New Form of Asparaginase for Leukemia Approved in US

Roxanne Nelson

November 18, 2011

November 18, 2011 — A new form of asparaginase has been approved in the United States for use in patients with acute lymphocytic leukemia (ALL). Erwinaze (EUSA Pharma) has been granted orphan drug status by the US Food and Drug Administration (FDA).

The product is asparaginase derived from Erwinia chrysanthemi,and is suitable for use in patients who have developed an allergy to the 2 currently available products, Escherichia coliderived asparaginase (Elspar) and E coli–derived pegaspargase (Oncospar). It is estimated that 15% to 20% of ALL patients develop a hypersensitivity to E coli–derived asparaginase, which extrapolates to approximately 450 to 600 children in the United States every year.

According to the manufacturer, the product will be available to patients in the United States immediately.

"Treatment with asparaginase is a vital and life-saving therapy for thousands of patients, mostly children, with acute lymphoblastic leukemia," said Stephen E. Sallan MD, chief of staff at the Dana-Farber Cancer Institute and professor of pediatrics at Harvard Medical School in Boston, Massachusetts, in a release. "Unfortunately, a number of these patients develop hypersensitivity to asparaginases derived from E coli, including pegaspargase, and are unable to complete the recommended course of treatment."

The approval of Erwinaze is an "important advance because it is the only treatment option that allows these patients to complete their full course of therapy," he added.

Patients receiving treatment with L-asparaginase derived from E coli who develop a hypersensitivity to that form of the enzyme might be able to safely continue their treatment with Erwinaze, according to the manufacturer. The enzymes are immunologically distinct, and antibodies that target E coli–derived L-asparaginase have not been shown to cross-react with Erwinaze.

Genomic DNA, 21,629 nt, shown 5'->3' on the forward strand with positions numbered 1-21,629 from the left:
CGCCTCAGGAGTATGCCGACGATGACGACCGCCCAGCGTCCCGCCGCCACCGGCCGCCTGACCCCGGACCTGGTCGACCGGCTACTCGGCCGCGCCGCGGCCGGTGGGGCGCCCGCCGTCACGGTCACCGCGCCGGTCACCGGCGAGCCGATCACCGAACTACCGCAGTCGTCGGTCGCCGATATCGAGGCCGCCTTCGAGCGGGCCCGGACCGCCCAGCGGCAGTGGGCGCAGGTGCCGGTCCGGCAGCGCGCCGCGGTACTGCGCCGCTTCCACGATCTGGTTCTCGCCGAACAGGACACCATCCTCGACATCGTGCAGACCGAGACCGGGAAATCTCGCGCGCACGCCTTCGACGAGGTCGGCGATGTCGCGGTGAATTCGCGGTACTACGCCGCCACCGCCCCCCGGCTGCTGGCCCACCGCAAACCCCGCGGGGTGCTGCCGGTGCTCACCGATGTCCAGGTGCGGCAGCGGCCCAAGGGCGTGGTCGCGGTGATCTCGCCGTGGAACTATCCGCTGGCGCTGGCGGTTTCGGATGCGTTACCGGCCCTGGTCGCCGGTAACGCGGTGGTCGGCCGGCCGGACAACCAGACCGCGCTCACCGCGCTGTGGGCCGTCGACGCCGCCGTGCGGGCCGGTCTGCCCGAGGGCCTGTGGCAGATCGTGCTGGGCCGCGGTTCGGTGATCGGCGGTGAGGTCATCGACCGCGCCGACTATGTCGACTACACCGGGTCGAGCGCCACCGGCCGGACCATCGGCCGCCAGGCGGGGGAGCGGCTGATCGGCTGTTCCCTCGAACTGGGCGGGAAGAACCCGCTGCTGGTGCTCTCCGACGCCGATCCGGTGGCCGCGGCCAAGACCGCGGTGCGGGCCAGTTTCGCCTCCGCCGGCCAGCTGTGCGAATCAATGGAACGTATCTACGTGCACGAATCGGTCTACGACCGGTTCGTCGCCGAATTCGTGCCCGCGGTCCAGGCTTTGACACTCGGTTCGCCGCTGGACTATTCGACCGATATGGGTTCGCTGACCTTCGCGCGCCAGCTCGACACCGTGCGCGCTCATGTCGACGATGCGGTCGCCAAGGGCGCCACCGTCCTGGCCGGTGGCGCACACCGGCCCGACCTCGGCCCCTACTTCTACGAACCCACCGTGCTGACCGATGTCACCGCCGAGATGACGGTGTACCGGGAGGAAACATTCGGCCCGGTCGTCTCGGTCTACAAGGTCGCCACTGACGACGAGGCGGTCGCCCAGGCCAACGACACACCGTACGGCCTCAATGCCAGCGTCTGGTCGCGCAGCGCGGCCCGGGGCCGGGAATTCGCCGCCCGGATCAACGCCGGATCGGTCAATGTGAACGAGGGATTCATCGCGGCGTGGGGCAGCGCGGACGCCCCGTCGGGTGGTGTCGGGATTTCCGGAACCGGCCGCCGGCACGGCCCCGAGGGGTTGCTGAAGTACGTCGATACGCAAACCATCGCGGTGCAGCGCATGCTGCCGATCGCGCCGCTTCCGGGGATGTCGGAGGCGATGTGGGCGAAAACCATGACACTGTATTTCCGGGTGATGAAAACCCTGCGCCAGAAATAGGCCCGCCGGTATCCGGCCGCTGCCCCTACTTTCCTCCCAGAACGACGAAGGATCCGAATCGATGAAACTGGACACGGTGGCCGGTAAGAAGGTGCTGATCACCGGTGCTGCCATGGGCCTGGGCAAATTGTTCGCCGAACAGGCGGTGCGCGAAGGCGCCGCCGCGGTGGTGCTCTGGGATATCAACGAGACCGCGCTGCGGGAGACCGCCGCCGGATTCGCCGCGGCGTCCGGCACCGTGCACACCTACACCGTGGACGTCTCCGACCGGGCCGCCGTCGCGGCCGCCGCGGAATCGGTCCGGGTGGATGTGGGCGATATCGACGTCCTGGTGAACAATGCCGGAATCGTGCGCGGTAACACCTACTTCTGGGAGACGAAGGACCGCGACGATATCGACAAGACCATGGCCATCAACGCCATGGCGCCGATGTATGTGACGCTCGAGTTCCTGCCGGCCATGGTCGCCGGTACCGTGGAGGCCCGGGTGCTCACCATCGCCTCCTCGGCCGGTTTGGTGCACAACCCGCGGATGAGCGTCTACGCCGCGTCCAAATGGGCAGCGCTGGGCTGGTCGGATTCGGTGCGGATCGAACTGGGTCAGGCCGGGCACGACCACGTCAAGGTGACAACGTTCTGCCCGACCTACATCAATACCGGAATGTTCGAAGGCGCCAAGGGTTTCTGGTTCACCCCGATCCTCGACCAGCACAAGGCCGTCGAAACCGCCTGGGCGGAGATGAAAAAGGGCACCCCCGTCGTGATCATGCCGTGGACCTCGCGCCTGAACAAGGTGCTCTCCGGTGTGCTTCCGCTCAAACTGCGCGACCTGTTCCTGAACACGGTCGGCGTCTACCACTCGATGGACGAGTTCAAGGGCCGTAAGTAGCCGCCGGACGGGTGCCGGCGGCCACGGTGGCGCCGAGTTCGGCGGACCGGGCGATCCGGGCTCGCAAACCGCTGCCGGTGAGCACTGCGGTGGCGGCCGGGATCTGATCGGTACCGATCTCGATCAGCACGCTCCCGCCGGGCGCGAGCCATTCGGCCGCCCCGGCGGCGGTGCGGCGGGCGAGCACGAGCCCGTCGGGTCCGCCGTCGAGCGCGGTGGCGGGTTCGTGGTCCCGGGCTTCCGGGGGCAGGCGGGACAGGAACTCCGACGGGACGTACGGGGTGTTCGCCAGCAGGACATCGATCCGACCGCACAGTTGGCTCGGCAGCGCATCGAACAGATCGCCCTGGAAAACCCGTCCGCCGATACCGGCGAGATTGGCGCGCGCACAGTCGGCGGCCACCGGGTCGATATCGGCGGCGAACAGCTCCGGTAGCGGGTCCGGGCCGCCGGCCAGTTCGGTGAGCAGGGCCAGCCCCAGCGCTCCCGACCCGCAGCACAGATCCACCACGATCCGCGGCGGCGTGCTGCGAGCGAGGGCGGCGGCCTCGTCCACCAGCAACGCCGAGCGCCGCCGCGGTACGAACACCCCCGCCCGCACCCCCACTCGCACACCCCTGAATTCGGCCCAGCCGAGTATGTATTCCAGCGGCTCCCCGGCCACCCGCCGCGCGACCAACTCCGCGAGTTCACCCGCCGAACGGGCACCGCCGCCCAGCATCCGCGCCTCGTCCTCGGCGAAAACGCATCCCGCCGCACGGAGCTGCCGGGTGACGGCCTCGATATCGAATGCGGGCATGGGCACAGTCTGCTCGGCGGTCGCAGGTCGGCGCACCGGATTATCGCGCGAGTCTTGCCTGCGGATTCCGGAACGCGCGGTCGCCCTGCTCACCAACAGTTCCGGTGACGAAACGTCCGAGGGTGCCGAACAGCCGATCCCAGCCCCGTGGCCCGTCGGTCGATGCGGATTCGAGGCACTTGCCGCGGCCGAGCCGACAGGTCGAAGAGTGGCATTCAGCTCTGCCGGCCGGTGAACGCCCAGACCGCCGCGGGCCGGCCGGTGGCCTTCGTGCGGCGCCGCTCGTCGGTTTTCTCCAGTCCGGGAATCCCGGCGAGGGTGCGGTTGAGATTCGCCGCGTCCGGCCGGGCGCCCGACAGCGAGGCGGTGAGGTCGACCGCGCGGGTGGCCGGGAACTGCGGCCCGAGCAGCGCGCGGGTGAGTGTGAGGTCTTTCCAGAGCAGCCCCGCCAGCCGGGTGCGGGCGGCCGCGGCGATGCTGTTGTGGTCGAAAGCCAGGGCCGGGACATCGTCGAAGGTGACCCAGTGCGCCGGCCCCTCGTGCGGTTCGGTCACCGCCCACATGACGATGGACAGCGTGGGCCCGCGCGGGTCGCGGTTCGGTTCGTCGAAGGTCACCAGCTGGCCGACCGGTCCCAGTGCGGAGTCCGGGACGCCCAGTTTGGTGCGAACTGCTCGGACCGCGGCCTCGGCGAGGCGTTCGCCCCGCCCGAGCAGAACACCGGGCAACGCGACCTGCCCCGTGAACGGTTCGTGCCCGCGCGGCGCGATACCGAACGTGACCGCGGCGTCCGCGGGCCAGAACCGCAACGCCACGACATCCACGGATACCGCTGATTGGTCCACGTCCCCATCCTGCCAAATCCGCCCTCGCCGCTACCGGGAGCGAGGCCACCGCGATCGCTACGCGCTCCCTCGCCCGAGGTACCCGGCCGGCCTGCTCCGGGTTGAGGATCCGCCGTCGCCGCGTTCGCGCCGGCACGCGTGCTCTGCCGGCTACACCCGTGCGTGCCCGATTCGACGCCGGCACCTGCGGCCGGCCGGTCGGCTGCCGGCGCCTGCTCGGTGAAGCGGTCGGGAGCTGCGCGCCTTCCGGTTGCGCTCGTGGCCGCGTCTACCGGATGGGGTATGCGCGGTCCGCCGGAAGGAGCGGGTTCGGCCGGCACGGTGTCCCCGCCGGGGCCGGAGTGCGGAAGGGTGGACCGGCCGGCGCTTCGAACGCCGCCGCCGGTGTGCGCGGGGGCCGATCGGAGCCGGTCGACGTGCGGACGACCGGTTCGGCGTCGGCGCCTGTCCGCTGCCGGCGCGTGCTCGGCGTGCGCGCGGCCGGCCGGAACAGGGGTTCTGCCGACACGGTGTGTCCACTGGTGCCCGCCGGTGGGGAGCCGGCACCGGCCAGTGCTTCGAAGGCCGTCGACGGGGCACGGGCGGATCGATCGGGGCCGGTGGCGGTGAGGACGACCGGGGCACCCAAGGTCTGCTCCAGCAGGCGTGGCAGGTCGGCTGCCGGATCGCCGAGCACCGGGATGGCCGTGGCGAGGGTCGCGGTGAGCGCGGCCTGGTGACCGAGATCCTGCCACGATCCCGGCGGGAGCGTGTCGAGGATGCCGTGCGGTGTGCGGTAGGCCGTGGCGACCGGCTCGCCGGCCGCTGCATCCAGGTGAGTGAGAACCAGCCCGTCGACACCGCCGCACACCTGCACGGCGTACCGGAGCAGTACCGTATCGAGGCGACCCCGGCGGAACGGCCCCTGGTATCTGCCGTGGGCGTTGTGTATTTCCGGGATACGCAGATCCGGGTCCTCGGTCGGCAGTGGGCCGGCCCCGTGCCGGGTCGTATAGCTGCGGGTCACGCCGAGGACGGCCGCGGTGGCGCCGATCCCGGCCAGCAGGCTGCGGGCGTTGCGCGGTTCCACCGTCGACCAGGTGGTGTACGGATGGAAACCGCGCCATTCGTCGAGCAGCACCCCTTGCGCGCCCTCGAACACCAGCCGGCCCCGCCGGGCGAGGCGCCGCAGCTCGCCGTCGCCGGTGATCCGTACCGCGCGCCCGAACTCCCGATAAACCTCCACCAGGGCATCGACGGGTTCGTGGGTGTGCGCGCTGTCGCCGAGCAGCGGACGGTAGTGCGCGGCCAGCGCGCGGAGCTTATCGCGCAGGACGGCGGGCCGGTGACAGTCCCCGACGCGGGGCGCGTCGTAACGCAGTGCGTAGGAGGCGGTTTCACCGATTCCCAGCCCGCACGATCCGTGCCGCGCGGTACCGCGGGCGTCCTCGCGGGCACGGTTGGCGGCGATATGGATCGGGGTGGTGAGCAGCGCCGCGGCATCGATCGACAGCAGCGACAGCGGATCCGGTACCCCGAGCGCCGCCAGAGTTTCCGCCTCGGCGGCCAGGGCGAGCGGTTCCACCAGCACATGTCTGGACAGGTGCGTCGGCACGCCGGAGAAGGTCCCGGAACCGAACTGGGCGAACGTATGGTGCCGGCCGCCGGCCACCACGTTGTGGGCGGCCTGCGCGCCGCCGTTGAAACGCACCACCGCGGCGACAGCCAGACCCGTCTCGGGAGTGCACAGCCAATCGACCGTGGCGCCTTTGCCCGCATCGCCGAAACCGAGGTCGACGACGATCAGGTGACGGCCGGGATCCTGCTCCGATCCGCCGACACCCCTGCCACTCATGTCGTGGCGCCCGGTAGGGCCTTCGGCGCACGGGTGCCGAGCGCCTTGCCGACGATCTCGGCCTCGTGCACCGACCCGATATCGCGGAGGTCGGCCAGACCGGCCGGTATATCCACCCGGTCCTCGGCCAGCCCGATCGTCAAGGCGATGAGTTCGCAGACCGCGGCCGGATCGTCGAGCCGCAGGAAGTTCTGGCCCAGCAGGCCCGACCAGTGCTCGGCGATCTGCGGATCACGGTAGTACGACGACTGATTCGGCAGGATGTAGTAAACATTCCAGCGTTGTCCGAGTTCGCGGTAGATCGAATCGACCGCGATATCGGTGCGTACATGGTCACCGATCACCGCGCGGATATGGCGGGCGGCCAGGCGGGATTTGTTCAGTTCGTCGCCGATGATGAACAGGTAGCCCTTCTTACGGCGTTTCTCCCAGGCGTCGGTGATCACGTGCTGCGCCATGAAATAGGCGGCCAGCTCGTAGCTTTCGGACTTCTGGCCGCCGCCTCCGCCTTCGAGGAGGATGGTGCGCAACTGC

The approval of Erwinaze is based on the results from clinical studies that involved 630 ALL patients. In a pivotal trial of 58 patients, the primary end point was the proportion of patients with sustained asparaginase activity levels, which correlate with better leukemia control and survival. The results showed that 100% of evaluable patients achieved the primary end point and maintained the prespecified threshold for asparaginase activity 48 or 72 hours after dosing.

Additional safety data were obtained from the Erwinaze Master Treatment Protocol, an expanded access program that enrolled 843 children with ALL or lymphoblastic lymphoma who received Erwinaze after developing a hypersensitivity to the standard treatment.

"The approval of Erwinaze underscores the FDA's commitment to the approval of drugs for conditions with limited patient populations with unmet medical needs," said Richard Pazdur, MD, director of the Office of Hematology and Oncology Products in the FDA's Center for Drug Evaluation and Research, in a statement.

Adverse events associated with Erwinaze include serious hypersensitivity, coagulation abnormalities, nausea, vomiting, and hyperglycemia.


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